Jewell Parker Rhodes, born February 12, 1954 in Pittsburgh, Pennsylvania, is an American novelist and educator. While she is best known for her middle grade novels, including Ninth Ward, which received the Coretta Scott King Honor Award, Rhodes has published six novels for adults, including American Book Award winner Douglass’ Women and the Marie Laveau trilogy.
Ever the educator, she is also the author of two instructional guides for black writers: Free Within Ourselves: Fiction Lessons For Black Authors and The African American Guide to Writing and Publishing Nonfiction. Each is comprehensive and energizing, chock full of excerpts and advice from over 30 black writers. Fiction Lessons is a nurturing book for affirming, bearing witness, leaving a legacy, and celebrating the remarkable journey of the self.
In The African American Guide to Writing and Publishing Nonfiction, Rhodes talks about the cultural heritage that African Americans can trace back hundreds of years to the West African storytellers-musicians-historians called griots. She encourages us to be modern-day griots, acquainting ourselves with the work of earlier writers and committing our own lives and the lives of others to paper.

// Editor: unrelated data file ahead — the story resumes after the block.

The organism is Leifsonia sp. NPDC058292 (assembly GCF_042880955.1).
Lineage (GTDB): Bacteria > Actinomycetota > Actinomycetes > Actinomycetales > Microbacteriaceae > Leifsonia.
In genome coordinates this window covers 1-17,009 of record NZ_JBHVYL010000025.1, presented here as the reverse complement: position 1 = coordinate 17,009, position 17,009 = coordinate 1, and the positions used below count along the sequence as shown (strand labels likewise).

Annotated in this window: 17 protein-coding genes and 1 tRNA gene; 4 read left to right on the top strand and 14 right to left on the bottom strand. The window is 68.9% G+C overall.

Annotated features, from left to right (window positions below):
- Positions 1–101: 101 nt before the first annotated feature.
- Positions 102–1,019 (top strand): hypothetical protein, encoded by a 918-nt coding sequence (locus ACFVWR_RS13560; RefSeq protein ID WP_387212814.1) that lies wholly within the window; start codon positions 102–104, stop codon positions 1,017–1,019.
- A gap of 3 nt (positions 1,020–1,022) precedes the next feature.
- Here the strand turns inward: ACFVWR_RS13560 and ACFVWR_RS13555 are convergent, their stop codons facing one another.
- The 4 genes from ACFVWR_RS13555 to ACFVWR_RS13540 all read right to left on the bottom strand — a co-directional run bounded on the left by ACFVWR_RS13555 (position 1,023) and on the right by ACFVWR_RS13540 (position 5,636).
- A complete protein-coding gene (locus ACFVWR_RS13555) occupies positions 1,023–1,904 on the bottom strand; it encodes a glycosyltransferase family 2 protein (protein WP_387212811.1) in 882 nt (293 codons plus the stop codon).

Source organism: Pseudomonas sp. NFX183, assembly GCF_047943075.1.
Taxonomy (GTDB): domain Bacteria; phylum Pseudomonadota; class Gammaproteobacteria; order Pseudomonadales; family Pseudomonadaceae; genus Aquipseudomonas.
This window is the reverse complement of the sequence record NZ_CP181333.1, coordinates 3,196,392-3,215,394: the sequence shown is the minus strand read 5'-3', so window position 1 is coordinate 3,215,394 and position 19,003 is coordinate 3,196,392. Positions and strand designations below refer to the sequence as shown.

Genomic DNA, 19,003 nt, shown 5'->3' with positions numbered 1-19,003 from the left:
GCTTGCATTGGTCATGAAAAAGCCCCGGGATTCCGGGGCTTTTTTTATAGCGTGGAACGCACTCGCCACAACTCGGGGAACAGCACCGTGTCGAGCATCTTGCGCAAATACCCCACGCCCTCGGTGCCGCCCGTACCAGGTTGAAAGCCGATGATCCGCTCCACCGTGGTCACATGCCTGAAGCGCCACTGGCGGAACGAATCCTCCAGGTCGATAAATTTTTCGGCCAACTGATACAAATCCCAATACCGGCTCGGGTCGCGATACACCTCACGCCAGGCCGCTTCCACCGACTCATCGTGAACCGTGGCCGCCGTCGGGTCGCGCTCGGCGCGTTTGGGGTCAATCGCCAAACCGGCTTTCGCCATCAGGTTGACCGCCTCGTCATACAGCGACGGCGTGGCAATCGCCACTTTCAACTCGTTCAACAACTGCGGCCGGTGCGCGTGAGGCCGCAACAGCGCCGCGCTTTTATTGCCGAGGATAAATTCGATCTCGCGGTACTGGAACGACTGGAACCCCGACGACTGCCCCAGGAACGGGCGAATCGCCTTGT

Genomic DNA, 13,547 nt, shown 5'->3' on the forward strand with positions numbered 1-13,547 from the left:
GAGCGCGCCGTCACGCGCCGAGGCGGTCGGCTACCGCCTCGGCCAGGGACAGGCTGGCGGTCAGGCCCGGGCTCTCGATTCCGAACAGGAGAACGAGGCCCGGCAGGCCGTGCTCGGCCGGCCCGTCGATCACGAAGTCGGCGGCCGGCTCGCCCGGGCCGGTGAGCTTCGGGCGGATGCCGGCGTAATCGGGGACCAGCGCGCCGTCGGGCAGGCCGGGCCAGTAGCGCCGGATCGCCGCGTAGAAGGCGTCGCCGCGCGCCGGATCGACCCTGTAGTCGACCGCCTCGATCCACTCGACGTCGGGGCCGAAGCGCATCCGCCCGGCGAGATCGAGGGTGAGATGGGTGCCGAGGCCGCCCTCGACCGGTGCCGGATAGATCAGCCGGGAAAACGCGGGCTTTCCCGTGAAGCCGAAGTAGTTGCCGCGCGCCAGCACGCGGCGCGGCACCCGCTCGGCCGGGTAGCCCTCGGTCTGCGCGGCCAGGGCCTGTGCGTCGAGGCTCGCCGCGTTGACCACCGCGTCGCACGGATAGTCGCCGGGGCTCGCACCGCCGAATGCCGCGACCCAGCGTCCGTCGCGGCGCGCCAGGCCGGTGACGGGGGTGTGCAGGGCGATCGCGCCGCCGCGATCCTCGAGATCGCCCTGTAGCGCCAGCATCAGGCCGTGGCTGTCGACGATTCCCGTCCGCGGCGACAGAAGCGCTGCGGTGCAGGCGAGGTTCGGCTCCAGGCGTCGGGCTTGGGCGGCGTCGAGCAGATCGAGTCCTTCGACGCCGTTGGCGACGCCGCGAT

Her Marie Laveau trilogy begins with Voodoo Season –earlier versions are titled Season–and tells the story of Marie Levant, a great-great granddaughter of Marie Laveau, a medical doctor compelled by unseen forces to relocate to New Orleans. The city’s slave-holding past merges with the present, to reveal that women of color are still being abused, raped, and turned into undead zombie-like Sleeping Beauties in a horrifying revival of the Quadroon Balls. Only Marie can untangle the medical mystery.
Her precise and engrossing style has created a work that celebrates Laveau’s legacy of spiritual empowerment, prophetic vision, and voodoo possession, allowing us “to appreciate truly the glory and wonder of being a woman; powerful; spiritual; in control of her life and body; valuing ancestors, family, and community.”